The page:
I can get huge loads of leaves dropped off by landscaping companies. I figure that this is fairly good. There are of course contamination issues. Here is how I have broken them down in my mind.
I will be using them in a hot, turned compost pile with manure and wood chips. Once it has been turned a couple of times, it will sit for the rest of the winter.
Heavy Metals: not really a problem
Most chemicals: will not be able to survive a hot compost pile, survive a fungi loaded sheet mulch, and still somehow be able to get into the plant and affect me.
Persistant herbicides: will not have been sprayed on the trees (otherwise there would be a load of dead trees.) I carefully sourced the manure to avoid this problem.
Junk: will be able to be picked out, either before composting or after. The lawn care companies said they would try to keep plastic, etc, out.
Dog droppings: This is where it gets interesting. However, we are in a fairly well to do suburban area. Most people clean up after their dogs. Lawn companies are collecting leaves. A few dog droppings might have got mixed in. Once the leaves get mixed with the manure and wood chips, any droppings would be pretty diluted. Then they would have to run the thermal and biological gauntlet.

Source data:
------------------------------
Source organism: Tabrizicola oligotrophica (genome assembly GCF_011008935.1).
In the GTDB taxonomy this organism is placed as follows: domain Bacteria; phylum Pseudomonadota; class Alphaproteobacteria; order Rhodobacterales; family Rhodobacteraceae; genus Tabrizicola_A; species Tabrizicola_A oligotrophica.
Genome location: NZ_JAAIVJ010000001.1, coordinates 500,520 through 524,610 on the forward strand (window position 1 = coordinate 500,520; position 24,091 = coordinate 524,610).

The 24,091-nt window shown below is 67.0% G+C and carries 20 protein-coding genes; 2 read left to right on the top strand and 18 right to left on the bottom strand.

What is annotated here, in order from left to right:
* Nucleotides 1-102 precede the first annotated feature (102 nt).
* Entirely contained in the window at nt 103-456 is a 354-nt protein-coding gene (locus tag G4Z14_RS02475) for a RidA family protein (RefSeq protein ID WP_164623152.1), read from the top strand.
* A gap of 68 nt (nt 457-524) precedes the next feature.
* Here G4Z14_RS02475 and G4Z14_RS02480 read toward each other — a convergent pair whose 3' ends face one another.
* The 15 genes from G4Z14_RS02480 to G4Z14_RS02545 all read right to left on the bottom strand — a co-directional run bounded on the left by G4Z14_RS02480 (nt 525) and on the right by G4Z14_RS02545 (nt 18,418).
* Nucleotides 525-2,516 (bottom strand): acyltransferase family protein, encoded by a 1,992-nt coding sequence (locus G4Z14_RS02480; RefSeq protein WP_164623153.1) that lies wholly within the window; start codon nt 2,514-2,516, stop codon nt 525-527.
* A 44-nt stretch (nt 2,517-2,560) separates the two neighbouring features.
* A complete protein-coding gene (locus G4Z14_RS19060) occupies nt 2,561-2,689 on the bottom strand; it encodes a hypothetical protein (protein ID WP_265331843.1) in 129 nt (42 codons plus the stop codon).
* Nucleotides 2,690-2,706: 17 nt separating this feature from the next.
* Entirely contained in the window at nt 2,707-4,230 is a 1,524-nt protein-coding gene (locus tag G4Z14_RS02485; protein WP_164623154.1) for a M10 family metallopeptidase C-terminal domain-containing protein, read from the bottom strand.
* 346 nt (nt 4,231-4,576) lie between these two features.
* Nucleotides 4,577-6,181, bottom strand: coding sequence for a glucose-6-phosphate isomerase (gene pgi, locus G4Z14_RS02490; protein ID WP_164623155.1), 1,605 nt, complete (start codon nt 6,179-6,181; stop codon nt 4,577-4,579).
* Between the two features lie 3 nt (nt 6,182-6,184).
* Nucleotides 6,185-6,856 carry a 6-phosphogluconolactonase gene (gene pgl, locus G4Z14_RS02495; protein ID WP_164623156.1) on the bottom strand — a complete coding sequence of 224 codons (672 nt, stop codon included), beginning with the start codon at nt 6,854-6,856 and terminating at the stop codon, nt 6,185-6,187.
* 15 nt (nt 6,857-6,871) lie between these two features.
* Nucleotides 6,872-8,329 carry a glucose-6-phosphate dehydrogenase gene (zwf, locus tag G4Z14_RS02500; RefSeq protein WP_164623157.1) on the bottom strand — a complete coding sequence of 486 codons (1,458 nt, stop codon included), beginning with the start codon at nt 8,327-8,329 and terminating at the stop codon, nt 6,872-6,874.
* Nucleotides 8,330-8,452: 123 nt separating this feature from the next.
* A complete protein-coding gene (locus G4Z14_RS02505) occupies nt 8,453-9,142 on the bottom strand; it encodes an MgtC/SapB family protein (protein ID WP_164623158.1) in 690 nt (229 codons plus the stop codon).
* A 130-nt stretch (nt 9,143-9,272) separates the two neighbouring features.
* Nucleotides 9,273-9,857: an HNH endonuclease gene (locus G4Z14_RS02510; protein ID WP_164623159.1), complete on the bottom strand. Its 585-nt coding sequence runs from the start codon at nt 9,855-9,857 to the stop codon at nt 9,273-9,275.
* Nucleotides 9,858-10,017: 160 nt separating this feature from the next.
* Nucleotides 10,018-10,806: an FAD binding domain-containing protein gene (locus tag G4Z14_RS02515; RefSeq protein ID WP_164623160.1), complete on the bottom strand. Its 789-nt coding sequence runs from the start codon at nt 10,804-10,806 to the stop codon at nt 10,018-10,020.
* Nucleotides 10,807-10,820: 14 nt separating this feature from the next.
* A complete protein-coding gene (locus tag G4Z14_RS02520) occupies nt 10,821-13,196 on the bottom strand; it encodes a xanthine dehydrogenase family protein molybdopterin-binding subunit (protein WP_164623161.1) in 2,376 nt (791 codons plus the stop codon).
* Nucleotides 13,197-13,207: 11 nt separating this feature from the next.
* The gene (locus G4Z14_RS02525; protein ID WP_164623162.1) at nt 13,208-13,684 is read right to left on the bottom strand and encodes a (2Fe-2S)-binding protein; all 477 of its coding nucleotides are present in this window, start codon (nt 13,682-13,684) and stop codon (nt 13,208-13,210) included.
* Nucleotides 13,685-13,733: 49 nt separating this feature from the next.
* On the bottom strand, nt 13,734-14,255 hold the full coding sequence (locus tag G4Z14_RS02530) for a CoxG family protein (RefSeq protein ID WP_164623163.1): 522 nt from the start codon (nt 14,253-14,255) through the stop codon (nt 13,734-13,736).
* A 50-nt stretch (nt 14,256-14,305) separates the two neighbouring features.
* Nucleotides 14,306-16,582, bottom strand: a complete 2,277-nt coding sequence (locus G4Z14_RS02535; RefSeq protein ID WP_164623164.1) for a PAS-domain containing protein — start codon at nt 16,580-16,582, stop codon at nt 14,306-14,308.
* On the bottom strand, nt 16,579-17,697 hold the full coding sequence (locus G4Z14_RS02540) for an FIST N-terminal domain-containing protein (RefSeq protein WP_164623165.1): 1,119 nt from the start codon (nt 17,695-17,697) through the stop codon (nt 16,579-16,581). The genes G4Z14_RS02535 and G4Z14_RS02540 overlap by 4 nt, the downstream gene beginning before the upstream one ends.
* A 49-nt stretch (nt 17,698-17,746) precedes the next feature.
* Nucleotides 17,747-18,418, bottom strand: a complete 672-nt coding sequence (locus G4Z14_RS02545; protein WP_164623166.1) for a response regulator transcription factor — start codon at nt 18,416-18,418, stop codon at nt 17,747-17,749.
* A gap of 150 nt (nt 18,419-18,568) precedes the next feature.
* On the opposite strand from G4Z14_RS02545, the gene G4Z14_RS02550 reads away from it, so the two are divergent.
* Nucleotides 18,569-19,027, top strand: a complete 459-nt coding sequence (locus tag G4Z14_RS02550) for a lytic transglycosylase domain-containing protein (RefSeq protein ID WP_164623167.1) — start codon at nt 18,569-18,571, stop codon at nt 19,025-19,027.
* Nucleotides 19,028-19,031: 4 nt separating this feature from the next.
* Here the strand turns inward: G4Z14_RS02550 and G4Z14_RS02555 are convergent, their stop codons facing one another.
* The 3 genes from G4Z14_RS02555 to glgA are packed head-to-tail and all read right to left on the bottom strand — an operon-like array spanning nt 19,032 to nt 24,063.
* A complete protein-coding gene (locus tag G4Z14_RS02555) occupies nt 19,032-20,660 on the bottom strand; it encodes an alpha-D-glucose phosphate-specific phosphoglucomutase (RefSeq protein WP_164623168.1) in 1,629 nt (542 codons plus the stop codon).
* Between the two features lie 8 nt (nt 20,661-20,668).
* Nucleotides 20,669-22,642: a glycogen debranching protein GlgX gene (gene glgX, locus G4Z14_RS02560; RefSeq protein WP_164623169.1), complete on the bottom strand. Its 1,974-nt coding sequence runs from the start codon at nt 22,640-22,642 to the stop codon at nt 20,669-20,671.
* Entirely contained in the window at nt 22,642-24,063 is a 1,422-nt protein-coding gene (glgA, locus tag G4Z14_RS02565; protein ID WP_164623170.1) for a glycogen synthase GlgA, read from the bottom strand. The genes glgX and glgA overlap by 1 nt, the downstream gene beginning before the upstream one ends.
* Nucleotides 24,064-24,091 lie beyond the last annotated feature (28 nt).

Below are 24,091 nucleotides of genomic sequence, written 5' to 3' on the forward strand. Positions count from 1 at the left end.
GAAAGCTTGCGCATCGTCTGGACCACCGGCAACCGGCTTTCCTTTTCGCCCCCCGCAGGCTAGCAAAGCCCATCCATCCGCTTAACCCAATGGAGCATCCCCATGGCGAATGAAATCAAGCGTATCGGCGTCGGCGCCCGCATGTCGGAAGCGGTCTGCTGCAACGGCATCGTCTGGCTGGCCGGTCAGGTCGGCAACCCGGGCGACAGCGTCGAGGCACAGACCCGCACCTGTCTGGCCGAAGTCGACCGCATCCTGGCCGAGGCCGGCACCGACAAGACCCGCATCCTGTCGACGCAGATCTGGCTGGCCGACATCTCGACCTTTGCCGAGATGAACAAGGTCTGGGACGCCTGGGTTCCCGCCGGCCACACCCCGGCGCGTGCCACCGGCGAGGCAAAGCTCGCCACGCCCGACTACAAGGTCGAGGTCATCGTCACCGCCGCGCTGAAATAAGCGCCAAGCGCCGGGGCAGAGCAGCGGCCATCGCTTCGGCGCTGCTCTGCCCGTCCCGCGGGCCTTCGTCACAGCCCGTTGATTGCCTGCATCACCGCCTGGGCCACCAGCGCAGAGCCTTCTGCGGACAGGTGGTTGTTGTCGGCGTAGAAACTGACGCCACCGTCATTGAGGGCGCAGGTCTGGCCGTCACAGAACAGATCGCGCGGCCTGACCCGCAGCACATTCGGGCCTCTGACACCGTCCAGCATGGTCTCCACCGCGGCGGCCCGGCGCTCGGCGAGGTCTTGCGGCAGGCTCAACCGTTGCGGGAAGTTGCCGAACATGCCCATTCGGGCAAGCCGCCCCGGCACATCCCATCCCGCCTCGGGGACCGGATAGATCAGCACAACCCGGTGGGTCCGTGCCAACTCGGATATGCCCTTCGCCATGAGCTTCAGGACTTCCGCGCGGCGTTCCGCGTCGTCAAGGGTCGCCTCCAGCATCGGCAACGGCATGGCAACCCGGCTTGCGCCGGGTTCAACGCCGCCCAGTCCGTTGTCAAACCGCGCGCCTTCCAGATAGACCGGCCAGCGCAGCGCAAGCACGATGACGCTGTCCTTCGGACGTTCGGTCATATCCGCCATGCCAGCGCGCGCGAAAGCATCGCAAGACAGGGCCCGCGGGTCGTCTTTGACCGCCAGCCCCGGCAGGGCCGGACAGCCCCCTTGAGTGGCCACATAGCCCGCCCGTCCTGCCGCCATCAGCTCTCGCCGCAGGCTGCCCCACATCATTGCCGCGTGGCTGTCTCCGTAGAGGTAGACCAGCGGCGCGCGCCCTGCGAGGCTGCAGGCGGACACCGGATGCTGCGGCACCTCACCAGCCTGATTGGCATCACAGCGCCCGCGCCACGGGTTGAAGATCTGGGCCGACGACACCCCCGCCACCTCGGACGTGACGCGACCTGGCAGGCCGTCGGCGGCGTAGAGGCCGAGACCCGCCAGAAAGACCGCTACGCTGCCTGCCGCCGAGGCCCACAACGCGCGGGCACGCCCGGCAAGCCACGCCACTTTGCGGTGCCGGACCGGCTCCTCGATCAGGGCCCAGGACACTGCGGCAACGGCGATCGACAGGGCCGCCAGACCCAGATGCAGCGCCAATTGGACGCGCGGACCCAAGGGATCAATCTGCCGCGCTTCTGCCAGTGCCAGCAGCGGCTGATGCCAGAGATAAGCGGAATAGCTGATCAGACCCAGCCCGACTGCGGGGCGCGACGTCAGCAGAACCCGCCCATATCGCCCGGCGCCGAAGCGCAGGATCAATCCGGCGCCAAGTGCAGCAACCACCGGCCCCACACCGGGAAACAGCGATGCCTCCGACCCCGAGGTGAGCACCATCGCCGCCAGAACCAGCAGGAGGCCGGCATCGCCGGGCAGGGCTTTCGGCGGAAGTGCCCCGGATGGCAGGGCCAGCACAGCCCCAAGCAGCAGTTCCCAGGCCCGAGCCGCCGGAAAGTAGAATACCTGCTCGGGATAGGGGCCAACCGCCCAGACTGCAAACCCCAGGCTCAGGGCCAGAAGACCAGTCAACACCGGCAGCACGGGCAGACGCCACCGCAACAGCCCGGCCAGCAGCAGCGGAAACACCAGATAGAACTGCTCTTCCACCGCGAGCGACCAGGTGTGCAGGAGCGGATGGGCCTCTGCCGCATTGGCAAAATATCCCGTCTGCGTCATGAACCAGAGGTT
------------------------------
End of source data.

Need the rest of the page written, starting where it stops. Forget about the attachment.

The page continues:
Also, almost any urban area has dogs and cats everywhere. Almost any rural area has coyotes, foxes, and or mountain lions. We certainly are not going to just stop growing food. That beautiful supermarket produce could easily be contaminated.
There is very little possibility of cat droppings, which are potentially more dangerous. Also, after reading a recent article in acres USA Exposing the Lies: Prions, Organophosphates & Mad Cow Disease, I am not really worried about prions. I am not injecting this stuff into my brain, after all.
So, my position is that I should not be at all worried about this.
Of course, I use cardboard too. I know some people don't. That's fine too. But when they fed one group of rats on puffed grain cereal, and another set on the cereal box, the cereal rats died first— in convulsions. But I would certainly compost puffed grain cereal, box and all, if someone gave me some. (The rat story is from Nourishing Traditions. )
I will be interested in hearing your take on this.
Of course, I will make sure that parents know: Children should not eat dirt! But then again, there is interesting research on the role of parasites in health, and that a lack of dirt can make us sick!
I still would not add dog droppings to my compost pile. But given all the above, I don't think I have to worry about using these leaves.